He promised to treat him to a free dinner.
Judging by his economic worldview, O'Neill is a great believer in free dinners. Nowhere is this more evident than in his cavalier public utterances regarding the U.S. current account deficit.
As opposed to those of other, smaller countries, U.S. deficits have far-reaching consequences and constitute global, rather than domestic, imbalances. The more integrated in the global marketplace a country is, the harsher the impact of U.S. profligacy on its economy.
In a paper dated October 2001 and titled "The International Dollar Standard and Sustainability of the U.S. Current Account Deficit," Ronald McKinnon of Stanford University concluded: "Because the world is on a dollar standard, the United States is unique in having a virtually unlimited international line of credit which is largely denominated in its own currency, i.e., dollars.
"In contrast, foreign debtor countries must learn to live with currency mismatches where their banks' and other corporate international liabilities are dollar-denominated but their assets are denominated in the domestic currency. As these mismatches cumulate, any foreign country is ultimately forced to repay its debts in order to avoid a run on its currency.
"But however precarious and over-leveraged the financing of individual American borrowers -- including U.S. banks, which intermediate such borrowing internationally -- might be, they are invulnerable to dollar devaluation. In effect, U.S. collective current-account deficits are sustainable indefinitely."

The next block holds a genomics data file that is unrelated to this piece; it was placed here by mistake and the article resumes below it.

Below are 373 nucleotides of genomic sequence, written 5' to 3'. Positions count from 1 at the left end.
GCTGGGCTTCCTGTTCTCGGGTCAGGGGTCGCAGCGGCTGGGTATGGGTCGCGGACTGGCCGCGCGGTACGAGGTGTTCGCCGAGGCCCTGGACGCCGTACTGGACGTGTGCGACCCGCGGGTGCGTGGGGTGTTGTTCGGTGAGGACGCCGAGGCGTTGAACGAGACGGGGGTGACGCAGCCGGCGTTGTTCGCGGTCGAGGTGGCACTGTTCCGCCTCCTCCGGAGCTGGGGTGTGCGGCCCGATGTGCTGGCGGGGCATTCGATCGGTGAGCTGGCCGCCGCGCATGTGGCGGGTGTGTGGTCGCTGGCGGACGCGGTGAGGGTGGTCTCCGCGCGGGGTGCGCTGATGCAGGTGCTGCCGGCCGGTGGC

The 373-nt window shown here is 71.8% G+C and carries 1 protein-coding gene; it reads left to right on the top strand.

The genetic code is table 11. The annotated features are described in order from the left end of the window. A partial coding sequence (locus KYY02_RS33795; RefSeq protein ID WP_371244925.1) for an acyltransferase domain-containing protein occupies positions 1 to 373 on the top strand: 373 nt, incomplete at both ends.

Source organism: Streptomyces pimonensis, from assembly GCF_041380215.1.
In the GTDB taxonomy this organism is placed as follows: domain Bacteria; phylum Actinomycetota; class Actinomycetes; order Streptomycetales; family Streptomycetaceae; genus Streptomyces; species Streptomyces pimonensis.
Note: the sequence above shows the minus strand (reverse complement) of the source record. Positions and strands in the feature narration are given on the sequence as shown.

In another paper, with Paul Davidson of the University of Tennessee, the authors went as far as suggesting that the interminable U.S. deficit maintains the liquidity of the international trading system. A reduction in the deficit, by this logic, would lead to a global liquidity crunch.
Others cling to a mirror image of this argument. An assortment of anti-globalizers, non-governmental organizations, think tanks and academics have accused the United States of sucking dry the pools of international savings painstakingly generated by the denizens of mostly developing countries.
Technically, this is true. U.S. Treasury bonds and notes compete for scarce domestic savings with businesses in countries from Japan to Russia and trounce them every time.
Savers -- and governments -- prefer to channel their funds to acquire U.S. government obligations -- dollar bills, T-bills, T-notes, equities, corporate bonds and government bonds -- rather than invest in their precarious domestic private sector.
The current account deficit -- at well over 4 percent of U.S. gross domestic product -- absorbs 6 percent of global gross savings and a whopping three-quarters of the world's non-domestic savings flows. By the end of last year, foreign investors held $1.7 trillion in U.S. stocks and $1.2 trillion each in corporate debt and treasury obligations -- 12 percent, 24 percent and 42 percent of the outstanding amounts of these securities, respectively.
The November 2000 report of the Trade Deficit Review Commission, appointed by Congress in 1998, concluded that America's persistent trade deficit was brought on by -- as the Cato Institute's Daniel Griswold summarizes it -- "high trade barriers abroad, predatory import pricing, declining competitiveness of core U.S. industries and low wages and poor working conditions in less-developed countries (as well as low) levels of national savings, (high rates of) investment, and economic growth -- and exchange rate movements."
Griswold noted, though, that "during years of rising deficits, the growth of real GDP (in the U.S.) averaged 3.5 percent per year, compared to 2.6 percent during years of shrinking deficits ... the unemployment rate has, on average, fallen by 0.4 percent (compared to a similar rise) ... manufacturing output grew an average of 4.6 percent a year ... (compared to an) average growth rate of one percent ... poverty rate fell an average of 0.2 percent from the year before ... (compared to a rise of) an average of 0.3 percent."